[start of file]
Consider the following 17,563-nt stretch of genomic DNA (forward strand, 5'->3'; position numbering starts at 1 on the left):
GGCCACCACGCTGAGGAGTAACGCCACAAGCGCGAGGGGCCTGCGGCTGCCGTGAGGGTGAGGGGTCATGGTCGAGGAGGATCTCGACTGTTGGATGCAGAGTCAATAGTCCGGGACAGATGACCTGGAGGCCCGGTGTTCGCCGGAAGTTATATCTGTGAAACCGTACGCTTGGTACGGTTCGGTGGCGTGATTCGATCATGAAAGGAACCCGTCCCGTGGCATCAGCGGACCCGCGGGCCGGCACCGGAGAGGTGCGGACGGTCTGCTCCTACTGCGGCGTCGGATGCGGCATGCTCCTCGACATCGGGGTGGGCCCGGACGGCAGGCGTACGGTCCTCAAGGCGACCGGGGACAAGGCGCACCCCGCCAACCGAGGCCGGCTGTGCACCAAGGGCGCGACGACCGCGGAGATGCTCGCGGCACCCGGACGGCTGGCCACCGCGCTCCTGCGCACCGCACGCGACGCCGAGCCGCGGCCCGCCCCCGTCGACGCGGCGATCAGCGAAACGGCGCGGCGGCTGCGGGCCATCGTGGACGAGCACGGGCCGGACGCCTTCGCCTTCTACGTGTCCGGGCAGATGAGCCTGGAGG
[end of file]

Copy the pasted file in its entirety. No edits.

Consider the following 17,563-nt stretch of genomic DNA (forward strand, 5'->3'; position numbering starts at 1 on the left):
GGCCACCACGCTGAGGAGTAACGCCACAAGCGCGAGGGGCCTGCGGCTGCCGTGAGGGTGAGGGGTCATGGTCGAGGAGGATCTCGACTGTTGGATGCAGAGTCAATAGTCCGGGACAGATGACCTGGAGGCCCGGTGTTCGCCGGAAGTTATATCTGTGAAACCGTACGCTTGGTACGGTTCGGTGGCGTGATTCGATCATGAAAGGAACCCGTCCCGTGGCATCAGCGGACCCGCGGGCCGGCACCGGAGAGGTGCGGACGGTCTGCTCCTACTGCGGCGTCGGATGCGGCATGCTCCTCGACATCGGGGTGGGCCCGGACGGCAGGCGTACGGTCCTCAAGGCGACCGGGGACAAGGCGCACCCCGCCAACCGAGGCCGGCTGTGCACCAAGGGCGCGACGACCGCGGAGATGCTCGCGGCACCCGGACGGCTGGCCACCGCGCTCCTGCGCACCGCACGCGACGCCGAGCCGCGGCCCGCCCCCGTCGACGCGGCGATCAGCGAAACGGCGCGGCGGCTGCGGGCCATCGTGGACGAGCACGGGCCGGACGCCTTCGCCTTCTACGTGTCCGGGCAGATGAGCCTGGAGG